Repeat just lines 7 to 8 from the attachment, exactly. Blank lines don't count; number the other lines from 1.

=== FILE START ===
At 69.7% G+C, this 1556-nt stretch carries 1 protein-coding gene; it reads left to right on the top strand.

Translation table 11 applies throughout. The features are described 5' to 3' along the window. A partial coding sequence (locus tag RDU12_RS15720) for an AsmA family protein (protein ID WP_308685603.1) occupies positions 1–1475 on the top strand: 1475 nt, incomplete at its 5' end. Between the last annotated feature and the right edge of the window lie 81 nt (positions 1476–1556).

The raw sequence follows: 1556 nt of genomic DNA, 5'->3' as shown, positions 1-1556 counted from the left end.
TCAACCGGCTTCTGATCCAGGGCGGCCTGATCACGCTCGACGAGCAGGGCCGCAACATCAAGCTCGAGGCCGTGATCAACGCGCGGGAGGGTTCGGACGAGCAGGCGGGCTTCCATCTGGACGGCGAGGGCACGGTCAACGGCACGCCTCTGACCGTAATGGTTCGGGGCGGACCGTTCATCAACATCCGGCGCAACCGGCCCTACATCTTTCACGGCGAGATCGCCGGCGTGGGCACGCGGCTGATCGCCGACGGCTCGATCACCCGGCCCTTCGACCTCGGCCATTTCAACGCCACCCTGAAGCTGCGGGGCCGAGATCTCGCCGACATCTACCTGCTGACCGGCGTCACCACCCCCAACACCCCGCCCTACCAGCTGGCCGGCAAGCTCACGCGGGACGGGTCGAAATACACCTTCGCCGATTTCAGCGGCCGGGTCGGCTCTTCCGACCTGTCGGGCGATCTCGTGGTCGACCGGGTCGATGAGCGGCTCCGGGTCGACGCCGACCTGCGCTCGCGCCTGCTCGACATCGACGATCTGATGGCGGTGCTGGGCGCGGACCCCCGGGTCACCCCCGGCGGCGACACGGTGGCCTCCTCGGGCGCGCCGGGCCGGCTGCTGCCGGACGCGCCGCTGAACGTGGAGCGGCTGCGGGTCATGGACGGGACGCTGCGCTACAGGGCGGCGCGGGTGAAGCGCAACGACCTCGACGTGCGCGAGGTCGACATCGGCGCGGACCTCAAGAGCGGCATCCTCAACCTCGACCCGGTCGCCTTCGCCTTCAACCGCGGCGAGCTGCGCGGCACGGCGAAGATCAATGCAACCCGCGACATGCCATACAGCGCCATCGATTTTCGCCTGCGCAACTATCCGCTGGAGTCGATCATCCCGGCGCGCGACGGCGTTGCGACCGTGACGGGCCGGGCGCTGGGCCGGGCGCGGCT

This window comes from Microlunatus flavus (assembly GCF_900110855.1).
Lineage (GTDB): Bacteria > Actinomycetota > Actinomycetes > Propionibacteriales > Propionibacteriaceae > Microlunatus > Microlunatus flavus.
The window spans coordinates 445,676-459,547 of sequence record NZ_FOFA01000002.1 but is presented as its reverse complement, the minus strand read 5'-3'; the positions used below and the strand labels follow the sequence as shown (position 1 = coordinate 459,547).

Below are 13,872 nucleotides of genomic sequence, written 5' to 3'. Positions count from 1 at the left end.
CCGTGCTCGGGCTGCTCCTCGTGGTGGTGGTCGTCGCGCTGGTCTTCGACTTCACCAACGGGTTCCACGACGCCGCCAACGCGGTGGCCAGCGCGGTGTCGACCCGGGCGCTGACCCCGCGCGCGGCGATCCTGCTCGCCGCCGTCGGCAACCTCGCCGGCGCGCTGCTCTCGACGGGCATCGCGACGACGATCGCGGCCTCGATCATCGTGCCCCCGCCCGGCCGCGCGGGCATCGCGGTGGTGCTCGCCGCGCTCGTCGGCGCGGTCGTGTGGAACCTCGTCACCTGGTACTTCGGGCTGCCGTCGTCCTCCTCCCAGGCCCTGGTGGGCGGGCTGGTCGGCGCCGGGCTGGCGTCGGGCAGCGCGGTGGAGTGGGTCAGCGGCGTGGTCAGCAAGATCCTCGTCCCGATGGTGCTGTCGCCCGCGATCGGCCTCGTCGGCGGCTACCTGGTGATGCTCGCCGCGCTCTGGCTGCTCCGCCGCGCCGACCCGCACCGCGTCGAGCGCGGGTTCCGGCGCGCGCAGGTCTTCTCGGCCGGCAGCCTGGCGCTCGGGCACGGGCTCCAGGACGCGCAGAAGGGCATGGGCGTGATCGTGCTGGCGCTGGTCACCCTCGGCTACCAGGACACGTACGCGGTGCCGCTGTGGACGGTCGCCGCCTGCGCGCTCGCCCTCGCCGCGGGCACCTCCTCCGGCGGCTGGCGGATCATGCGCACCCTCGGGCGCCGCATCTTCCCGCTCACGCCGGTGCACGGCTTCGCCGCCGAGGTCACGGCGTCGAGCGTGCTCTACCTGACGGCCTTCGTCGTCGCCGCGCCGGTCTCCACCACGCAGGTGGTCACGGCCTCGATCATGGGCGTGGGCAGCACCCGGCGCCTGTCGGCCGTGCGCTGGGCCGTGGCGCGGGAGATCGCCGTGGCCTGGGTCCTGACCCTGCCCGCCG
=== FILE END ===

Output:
The window spans coordinates 445,676-459,547 of sequence record NZ_FOFA01000002.1 but is presented as its reverse complement, the minus strand read 5'-3'; the positions used below and the strand labels follow the sequence as shown (position 1 = coordinate 459,547).

Below are 13,872 nucleotides of genomic sequence, written 5' to 3'. Positions count from 1 at the left end.